Tuitions are increasing faster than just about any other cost in the U.S. The return on the S&P 500 index is about 4.8% per year for the prior 10 years versus an average annual tuition increase of 5.42%. Forget what the S&P 500 is. Tuitions are going up super fast and you can’t keep up.

(s&p returns cannot keep up with tuition increases)

(s&p returns cannot keep up with tuition increases)

But there are still opportunities.

Get to the light at the end of the tunnel. You can tan yourself in the sun while your friends get morbidly pale in the darkness of their slavery dungeon.

How To Hack college Rule #3: You may love Georgian Literature, but you have to study a trade in college. Georgian Literature is essentially useless. No one will pay you for your review of Defoe. A trade is anything that trains you for a specific type of career after college: finance, accounting, programming, engineering, environmental geology, law, medicine, nursing, etc. These majors will get you a job after college, and your grades hardly matter. I don’t care if you say “but I’m passionate about Georgian Literature”. Study academics as a minor. Your job at college is to learn how to create value or prepare to get a job after college: minimize cost and maximize return.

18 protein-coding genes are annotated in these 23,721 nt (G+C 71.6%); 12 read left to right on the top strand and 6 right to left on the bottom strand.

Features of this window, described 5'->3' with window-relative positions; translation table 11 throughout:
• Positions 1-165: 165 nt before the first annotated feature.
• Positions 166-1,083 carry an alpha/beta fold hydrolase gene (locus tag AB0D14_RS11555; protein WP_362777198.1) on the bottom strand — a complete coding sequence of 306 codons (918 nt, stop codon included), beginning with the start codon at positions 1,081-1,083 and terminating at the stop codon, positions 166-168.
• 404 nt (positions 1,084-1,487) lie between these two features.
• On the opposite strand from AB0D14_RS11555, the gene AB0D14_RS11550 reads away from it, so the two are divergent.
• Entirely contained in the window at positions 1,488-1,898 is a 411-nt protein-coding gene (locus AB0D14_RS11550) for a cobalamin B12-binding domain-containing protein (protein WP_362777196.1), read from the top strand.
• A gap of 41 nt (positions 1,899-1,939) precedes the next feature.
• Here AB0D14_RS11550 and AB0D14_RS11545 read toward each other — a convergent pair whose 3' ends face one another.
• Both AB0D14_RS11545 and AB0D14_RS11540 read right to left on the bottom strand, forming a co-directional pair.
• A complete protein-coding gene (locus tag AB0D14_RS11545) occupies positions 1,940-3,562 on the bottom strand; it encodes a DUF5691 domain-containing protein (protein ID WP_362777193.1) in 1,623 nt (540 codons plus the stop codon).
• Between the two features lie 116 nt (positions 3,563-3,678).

A friend just graduated from Univ of Colorado with his bachelor’s in computer science and his first job is a programmer at Apple making over $100,000. He had multiple job offers in several cities. His future is set for life and I am totally jealous. Win.

My younger cousin graduated from Saint Louis University recently with a degree in nursing and a great offer from a local hospital. She went straight from graduating into a great job while some of her friends struggled to find any kind of job. She can go to any city and be employed quickly. Her friends can’t. Win.

Another friend graduated from Univ of Colorado with an english degree. She moved back to her parents’ house in Maine and is working at a restaurant as a server. This is after 5 years out-of-state tuition + living expenses totaling around $125,000 + financial aid. I’m sure she’s academically enriched, but she’s in the financial and opportunistic hole. Loss.

When I was in school I worked on weekends at a company and started an outdoor sports product business from my apartment. People saved 20-30% off retail prices on outdoor gear by mail-ordering through me. I would take a 10% margin on all orders and had no inventory risk. The more orders I got, the more money I kept.

(i rented a room in this house where i started my first business)

(i rented a room in this house where i started my first business)

I limited my living costs – my room was in a 6-bedroom Queen Anne style house on the Missoula Historic register – 227 S Third Street West, Missoula, MT. Everyone else paid around $300/month and I paid $186/month for the smallest room. I budgeted carefully and spent less than $100/month on groceries. I ate a lot of peanut butter, granola and apples but I had dreadlocks at the time so it was appropriate. There was even a little money left over.